Keep feeling. Keep watching. Keep letting go. Come back. Choose happiness.


*I dedicate this post to my dear friend and yogini sister, Michelle D’Almeida. Not only is she a good friend, but she’s also a precious teacher. On this Friday I learned a lot about the power of feeling your feelings through her courage to feel, watch, let go, and come back. Thank you for being real and raw, my dear. Your courage is contagious. Never forget this.

*Also, a big thank you to HK Ku for translating during this Friday’s class at Ayurveda Yoga. These insights couldn’t have happened without you.

Making the mundane magical

Although the school year starts in March here in Korea, September will forever mark the new year for me. It could be the fact that my birthday coincides with the first days of school back in Canada, or it could be something about the cool autumn air cleaning away the heavy summer humidity. There’s something about September that sets the tone for the twelve months ahead.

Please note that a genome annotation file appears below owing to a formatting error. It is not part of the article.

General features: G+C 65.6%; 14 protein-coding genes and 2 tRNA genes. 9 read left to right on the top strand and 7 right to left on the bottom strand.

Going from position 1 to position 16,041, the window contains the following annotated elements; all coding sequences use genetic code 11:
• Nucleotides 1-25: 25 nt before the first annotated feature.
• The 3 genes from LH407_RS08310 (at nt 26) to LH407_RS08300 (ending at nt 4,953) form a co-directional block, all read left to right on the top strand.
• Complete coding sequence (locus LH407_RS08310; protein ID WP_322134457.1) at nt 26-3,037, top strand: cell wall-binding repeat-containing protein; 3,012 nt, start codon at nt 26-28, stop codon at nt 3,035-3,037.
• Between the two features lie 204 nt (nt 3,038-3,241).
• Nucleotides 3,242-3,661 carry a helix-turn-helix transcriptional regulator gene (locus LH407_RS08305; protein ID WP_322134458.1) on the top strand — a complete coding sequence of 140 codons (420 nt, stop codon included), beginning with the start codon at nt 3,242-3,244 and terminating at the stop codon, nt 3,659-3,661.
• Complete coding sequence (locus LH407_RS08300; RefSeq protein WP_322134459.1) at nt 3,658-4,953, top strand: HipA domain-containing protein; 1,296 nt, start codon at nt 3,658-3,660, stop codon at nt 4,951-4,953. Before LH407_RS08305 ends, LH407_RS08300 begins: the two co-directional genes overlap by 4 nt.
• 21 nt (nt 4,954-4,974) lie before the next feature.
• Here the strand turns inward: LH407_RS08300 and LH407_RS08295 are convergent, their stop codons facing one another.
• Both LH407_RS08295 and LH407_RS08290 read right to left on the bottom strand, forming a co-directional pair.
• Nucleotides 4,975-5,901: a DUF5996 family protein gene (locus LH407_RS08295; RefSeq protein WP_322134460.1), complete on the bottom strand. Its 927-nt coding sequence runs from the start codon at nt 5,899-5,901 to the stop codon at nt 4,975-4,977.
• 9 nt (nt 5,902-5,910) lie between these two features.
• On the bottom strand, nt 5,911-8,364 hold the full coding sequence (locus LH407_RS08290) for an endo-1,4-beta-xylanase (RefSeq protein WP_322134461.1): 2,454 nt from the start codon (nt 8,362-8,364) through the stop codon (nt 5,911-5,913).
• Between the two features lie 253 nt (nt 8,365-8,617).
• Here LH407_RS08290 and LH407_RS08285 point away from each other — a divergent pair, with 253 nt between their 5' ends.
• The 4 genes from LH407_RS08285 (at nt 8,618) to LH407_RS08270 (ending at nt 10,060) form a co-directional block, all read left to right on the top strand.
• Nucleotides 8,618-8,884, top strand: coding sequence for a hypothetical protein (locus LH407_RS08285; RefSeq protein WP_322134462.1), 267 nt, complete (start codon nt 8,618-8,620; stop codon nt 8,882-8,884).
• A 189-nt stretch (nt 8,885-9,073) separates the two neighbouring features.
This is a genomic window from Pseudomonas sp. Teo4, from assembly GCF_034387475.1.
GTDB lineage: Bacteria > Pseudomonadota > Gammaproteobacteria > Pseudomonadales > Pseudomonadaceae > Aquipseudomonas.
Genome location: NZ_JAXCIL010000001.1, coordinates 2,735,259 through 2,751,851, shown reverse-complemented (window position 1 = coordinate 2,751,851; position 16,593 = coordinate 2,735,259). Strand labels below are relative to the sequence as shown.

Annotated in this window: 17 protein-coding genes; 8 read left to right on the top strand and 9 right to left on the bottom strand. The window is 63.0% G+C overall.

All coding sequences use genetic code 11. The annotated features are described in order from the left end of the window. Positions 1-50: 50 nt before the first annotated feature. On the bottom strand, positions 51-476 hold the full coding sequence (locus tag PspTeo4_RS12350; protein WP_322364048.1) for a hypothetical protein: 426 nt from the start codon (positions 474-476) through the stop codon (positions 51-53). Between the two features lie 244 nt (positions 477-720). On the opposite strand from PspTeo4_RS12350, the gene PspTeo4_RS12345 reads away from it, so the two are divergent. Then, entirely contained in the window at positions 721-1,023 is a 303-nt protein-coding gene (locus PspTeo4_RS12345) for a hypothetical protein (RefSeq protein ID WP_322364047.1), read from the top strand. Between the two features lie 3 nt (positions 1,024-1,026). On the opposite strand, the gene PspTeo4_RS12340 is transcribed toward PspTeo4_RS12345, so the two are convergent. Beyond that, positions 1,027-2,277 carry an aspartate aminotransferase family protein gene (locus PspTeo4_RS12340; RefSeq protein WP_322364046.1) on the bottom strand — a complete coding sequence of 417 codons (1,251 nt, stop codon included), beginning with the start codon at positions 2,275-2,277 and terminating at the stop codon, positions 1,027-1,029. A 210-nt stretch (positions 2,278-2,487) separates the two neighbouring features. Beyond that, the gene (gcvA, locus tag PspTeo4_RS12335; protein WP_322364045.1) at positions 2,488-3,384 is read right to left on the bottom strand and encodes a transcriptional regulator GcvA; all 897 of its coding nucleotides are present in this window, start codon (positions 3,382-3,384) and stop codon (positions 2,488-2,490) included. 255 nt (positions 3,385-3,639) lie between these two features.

I’m grateful for this because the tone of the last twelve months seemed to have been tuned to a low resonance with overwhelming treble. Last year, and probably for more years than I wish to admit, life was all about angst. Everything was all so serious. And I seem to slip into seriousness like a cold hand slips into warm winter mitts. It’s just too easy.

That’s why I need to be proactive instead of retroactive, or reactive, for that matter. I need to be proactive about bringing joy, play, and fun into my work, which the majority of time involves planning lessons, or giving written feedback to students. But considering the fact that this work sees me sitting at a desk in front of my computer, how can I be proactive in this way?